Mechanochemical Synthesis of Carvedilol Cocrystals Utilizing Hot Melt Extrusion Technology

Gasper J. Fernandes, Mahalaxmi Rathnanand, Vijay Kulkarni

Research output: Contribution to journalArticle

1 Citation (Scopus)

Abstract

Purpose: To improve the solubility of carvedilol by preparing cocrystals utilizing solvent-free, continuous technology hot melt extrusion. Methods: Cocrystals of carvedilol and nicotinamide were formed in 1:2 ratio using hot melt extrusion (HME) by altering the parameters associated with the temperature of barrels and screw speed of the shaft. The product was characterized by DSC, PXRD, and FTIR, while the morphology was determined by SEM. Saturation solubility studies and dissolution rate were compared with carvedilol. Results: The processing parameters in HME significantly affected the cocrystallization which improved on changing the temperature and screw speed (cocrystals were formed when the temperature was set above the eutectic melting point). The obtained carvedilol cocrystals showed a distinct difference in morphological characteristics as compared to pure drug. The cocrystals showed the presence of additional peaks in DSC thermograph as well as band shifts in infrared spectrum. The powder XRD of cocrystals showed the difference in the 2θ values as compared with carvedilol indicating an interaction between carvedilol and nicotinamide. The saturation solubility studies and in vitro dissolution studies showed of cocrystals showed an increase in solubility and drug release, respectively, in 0.1N HCl. Conclusion: Hence, cocrystallization utilizing HME marks an important advantage over other conventional techniques. A single step, continuous process, scalable, and solvent-free HME process proved to be the best method to produce cocrystals on a larger scale with maximum yield. However, to further decrease the number of manufacturing steps, efforts are being made to combine crystallization and formulation in a single step.

Original languageEnglish
JournalJournal of Pharmaceutical Innovation
DOIs
Publication statusAccepted/In press - 01-01-2018

Fingerprint

Technology
Solubility
Niacinamide
Temperature
Fourier Transform Infrared Spectroscopy
Crystallization
Powders
Freezing
carvedilol
Pharmaceutical Preparations

All Science Journal Classification (ASJC) codes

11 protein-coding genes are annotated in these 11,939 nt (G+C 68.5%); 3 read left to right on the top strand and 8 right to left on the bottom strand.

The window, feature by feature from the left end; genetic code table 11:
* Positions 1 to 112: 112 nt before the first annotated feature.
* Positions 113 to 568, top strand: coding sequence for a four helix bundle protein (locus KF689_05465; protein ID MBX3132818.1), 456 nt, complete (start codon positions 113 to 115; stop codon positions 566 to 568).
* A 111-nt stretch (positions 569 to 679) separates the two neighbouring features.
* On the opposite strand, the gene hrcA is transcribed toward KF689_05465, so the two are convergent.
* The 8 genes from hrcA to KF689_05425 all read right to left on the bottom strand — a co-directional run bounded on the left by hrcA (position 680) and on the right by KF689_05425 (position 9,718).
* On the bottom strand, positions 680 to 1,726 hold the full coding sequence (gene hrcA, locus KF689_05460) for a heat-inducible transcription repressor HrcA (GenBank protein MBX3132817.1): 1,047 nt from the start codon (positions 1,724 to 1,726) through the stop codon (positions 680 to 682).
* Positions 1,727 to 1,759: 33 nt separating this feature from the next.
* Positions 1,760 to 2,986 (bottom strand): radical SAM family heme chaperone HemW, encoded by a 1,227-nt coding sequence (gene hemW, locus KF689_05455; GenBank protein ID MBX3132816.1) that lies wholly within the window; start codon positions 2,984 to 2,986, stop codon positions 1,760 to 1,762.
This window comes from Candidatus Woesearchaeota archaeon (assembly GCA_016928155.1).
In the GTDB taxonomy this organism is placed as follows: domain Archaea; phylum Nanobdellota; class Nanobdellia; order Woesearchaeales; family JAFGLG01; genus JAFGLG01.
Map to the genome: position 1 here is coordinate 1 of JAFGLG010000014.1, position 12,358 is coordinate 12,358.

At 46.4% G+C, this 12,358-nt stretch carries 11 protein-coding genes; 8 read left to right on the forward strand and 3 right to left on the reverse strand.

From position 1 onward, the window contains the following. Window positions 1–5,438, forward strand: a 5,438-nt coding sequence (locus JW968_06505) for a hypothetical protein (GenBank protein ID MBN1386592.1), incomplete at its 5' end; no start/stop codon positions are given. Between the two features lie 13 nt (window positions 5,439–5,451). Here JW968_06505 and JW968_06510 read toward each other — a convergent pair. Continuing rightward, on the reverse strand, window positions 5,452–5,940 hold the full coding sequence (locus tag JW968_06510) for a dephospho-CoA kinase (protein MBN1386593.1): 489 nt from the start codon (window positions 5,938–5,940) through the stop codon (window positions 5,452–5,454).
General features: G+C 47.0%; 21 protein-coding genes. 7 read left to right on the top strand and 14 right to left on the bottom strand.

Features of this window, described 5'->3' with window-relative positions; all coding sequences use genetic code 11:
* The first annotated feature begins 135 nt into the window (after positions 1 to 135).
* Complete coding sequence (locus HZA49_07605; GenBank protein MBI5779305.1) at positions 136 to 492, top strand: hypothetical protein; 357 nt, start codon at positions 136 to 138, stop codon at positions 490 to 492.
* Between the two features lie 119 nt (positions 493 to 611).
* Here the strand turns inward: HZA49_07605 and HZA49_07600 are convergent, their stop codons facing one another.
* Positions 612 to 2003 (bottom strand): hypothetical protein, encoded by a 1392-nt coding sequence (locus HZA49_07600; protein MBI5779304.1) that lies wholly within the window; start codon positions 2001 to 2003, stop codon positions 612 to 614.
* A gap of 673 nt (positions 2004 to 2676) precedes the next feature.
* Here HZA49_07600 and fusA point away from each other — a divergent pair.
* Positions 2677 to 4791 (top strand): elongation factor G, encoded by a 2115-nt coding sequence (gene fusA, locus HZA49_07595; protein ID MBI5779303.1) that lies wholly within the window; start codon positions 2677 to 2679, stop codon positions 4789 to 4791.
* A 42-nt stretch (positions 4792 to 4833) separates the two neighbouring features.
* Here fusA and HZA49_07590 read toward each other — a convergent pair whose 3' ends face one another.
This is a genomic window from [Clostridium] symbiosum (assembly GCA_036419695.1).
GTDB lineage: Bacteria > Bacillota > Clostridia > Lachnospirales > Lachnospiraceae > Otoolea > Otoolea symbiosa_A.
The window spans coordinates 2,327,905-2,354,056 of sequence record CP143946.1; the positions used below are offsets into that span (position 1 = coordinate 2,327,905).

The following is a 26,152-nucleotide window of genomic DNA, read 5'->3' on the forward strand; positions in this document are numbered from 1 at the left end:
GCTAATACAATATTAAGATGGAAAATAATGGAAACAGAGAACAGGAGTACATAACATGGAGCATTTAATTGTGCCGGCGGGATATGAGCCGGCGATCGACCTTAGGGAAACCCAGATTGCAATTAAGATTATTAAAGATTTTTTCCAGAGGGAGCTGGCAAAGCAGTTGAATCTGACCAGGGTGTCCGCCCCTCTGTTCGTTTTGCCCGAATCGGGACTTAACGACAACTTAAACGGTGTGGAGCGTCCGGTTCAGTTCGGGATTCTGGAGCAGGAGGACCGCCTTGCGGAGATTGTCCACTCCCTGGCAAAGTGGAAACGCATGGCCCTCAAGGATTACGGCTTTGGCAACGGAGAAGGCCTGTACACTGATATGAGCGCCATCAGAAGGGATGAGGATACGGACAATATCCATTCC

• Pharmaceutical Science
  • Drug Discovery

Cite this

@article{50c9af58a57c4c08992dbe51a6f46cdc,
title = "Mechanochemical Synthesis of Carvedilol Cocrystals Utilizing Hot Melt Extrusion Technology",
abstract = "Purpose: To improve the solubility of carvedilol by preparing cocrystals utilizing solvent-free, continuous technology hot melt extrusion. Methods: Cocrystals of carvedilol and nicotinamide were formed in 1:2 ratio using hot melt extrusion (HME) by altering the parameters associated with the temperature of barrels and screw speed of the shaft. The product was characterized by DSC, PXRD, and FTIR, while the morphology was determined by SEM. Saturation solubility studies and dissolution rate were compared with carvedilol. Results: The processing parameters in HME significantly affected the cocrystallization which improved on changing the temperature and screw speed (cocrystals were formed when the temperature was set above the eutectic melting point). The obtained carvedilol cocrystals showed a distinct difference in morphological characteristics as compared to pure drug. The cocrystals showed the presence of additional peaks in DSC thermograph as well as band shifts in infrared spectrum. The powder XRD of cocrystals showed the difference in the 2θ values as compared with carvedilol indicating an interaction between carvedilol and nicotinamide. The saturation solubility studies and in vitro dissolution studies showed of cocrystals showed an increase in solubility and drug release, respectively, in 0.1N HCl. Conclusion: Hence, cocrystallization utilizing HME marks an important advantage over other conventional techniques. A single step, continuous process, scalable, and solvent-free HME process proved to be the best method to produce cocrystals on a larger scale with maximum yield. However, to further decrease the number of manufacturing steps, efforts are being made to combine crystallization and formulation in a single step.",
author = "Fernandes, {Gasper J.} and Mahalaxmi Rathnanand and Vijay Kulkarni",
year = "2018",
month = "1",
day = "1",
doi = "10.1007/s12247-018-9360-y",
language = "English",